The HBCU National Championship Parade for G-Men will start at 1 p.m. Saturday (Jan. 28) on the GSU campus. Head football coach Broderick Fobbs will be the grand marshal, and the parade will feature GSU President Rick Gallot; Athletic Director Paul Bryant; the World Famed Tiger Marching Band; the GSU cheer squad; Miss Grambling State University, Astra Watts; Miss Cover Girl, Taylor Stewart; Student Government Association (SGA) President Michael Meadows and SGA representatives; Favrot Student Union Board (FSUB) President Jimmitriv Roberson and FSUB representatives and the Alma J. Brown Elementary School cheerleaders.

There will be a G-Men Fan Fest held between the Tiger and Lady Tiger basketball games. Providing an opportunity for fans to mingle with Coach Fobbs and his coaching staff as well as the national championship football team. Fans can bring their own merchandise, etc. to be autographed by their favorite player/coach. GSU Army/ROTC may/will sponsor events such as rock climbing wall, pull up bar and others for fans. There will be an opportunity to take photographs with the national championship trophy, won at the December Air Force Reserve Celebration Bowl in Atlanta.

Barnes and Noble will be open from 12 noon until 3:00 p. m. on Saturday, January 28.

During half-time of the Lady Tigers basketball game there will be an introduction of the SWAC and HBCU National Champions where President Gallot will introduce the G-Men and Coaching Staff and Mr. Bryant will present the trophy.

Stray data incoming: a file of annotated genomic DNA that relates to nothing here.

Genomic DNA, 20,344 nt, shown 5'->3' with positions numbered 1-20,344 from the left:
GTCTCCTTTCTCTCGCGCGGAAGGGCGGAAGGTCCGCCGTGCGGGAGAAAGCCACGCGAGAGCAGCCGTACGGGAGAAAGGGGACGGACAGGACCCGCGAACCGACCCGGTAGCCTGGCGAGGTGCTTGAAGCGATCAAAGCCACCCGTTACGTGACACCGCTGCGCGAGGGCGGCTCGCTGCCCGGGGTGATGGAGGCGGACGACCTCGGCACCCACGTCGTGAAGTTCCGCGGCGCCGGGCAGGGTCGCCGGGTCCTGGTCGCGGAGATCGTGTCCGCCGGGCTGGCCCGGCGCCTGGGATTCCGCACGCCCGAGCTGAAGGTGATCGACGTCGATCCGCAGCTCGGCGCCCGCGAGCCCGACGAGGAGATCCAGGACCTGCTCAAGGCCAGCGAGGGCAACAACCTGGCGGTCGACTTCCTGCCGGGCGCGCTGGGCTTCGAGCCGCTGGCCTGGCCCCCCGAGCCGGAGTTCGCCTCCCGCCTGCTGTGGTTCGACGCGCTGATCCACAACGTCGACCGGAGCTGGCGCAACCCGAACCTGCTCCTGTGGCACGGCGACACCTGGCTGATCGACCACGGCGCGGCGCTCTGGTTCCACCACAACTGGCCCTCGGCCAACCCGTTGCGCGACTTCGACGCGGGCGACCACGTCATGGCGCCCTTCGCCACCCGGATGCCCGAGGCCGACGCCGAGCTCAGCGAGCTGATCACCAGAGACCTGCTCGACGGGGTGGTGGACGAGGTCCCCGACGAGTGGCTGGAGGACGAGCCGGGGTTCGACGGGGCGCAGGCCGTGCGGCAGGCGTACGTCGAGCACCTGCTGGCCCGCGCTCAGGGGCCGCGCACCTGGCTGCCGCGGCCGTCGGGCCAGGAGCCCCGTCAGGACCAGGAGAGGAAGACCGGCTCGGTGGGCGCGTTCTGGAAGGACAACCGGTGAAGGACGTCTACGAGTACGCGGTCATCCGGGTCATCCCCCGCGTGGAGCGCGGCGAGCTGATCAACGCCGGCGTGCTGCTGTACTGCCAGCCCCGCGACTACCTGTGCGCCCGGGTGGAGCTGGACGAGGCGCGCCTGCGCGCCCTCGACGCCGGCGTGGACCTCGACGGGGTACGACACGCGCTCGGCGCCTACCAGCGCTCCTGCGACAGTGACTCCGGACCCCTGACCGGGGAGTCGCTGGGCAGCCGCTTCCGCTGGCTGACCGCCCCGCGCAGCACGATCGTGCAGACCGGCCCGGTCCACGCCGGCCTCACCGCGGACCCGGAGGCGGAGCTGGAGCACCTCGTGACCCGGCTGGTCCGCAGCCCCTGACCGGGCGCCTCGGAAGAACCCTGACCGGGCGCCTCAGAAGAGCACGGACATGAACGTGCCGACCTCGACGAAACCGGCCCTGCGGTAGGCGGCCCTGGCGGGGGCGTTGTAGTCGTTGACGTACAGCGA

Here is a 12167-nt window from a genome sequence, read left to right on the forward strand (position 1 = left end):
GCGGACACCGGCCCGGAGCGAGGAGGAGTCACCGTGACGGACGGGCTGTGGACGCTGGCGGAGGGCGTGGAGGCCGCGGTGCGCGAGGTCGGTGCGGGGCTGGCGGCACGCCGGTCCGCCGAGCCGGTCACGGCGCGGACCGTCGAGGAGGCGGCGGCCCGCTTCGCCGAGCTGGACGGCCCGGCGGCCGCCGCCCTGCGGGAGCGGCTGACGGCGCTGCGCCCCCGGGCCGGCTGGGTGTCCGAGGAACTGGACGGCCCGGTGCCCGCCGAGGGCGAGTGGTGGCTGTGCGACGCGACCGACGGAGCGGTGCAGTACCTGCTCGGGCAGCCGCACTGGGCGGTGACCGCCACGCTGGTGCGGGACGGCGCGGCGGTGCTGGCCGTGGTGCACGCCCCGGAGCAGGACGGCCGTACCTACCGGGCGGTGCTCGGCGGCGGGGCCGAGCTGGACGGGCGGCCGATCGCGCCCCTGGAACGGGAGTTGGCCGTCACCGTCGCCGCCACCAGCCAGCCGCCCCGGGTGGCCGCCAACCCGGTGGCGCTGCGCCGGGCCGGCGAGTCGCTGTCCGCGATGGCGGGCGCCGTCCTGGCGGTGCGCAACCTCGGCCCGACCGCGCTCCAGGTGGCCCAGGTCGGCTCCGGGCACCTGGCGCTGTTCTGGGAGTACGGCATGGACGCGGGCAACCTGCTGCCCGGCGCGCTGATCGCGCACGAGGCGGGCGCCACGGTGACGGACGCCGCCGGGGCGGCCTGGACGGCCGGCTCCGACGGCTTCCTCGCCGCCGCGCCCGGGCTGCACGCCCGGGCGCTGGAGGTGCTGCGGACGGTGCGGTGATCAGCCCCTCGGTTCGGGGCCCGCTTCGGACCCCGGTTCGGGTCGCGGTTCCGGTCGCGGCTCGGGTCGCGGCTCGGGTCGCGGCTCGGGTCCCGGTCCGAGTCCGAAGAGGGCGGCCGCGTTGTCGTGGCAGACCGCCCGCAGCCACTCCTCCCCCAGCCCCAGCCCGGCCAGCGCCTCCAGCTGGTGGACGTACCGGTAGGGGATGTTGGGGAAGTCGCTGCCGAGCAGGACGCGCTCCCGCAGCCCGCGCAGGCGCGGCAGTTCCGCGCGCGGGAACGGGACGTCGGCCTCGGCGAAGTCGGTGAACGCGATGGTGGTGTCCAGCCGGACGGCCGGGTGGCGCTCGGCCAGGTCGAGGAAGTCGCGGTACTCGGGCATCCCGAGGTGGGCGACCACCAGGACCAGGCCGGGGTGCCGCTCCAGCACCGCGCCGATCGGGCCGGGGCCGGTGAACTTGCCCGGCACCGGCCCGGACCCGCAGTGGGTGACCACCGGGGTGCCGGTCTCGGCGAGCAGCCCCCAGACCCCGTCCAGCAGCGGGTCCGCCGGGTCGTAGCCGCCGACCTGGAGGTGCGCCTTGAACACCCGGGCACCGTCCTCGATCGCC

The parade will begin at the Robinson Stadium Support building, travel down Blalock Street toward the Tiger Village Clubhouse, turn left onto R.W.E. Jones Street and make a right on to College Ave. It will make another right on Main Street to pass in front of McCall Dining Hall and Favrot Student Union. Once at the Central Ave the route will make a right and end at the Fredrick C. Hobdy Assembly Center for the 3 p.m. Lady Tiger Basketball game against the University of Arkansas-Pine Bluff Lady Lions.

Tickets are available for sell at the GSU Ticket Office and via Ticketmaster. Individual Tickets are $10, group rate (10 or more) are $7 and Season Tickets are $60. Contact the ticket office at 318-274-2625 for more information regarding tickets.


GSU National Champions Parade Photos 01/28/17
Championship Parade Photos:


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Watts to be featured in upcoming national magazine

GSU Media Bureau

One of Astra Watts’ dreams is becoming reality.

Miss Grambling State University Astra WattsThe Miss Grambling State University, Watts will be one of 10 campus queens from historically black colleges and universities to be featured in Ebony, a national magazine focused on an African American audience. Watts will represent GSU, and be a role model for young girls who want to be campus queens and princesses.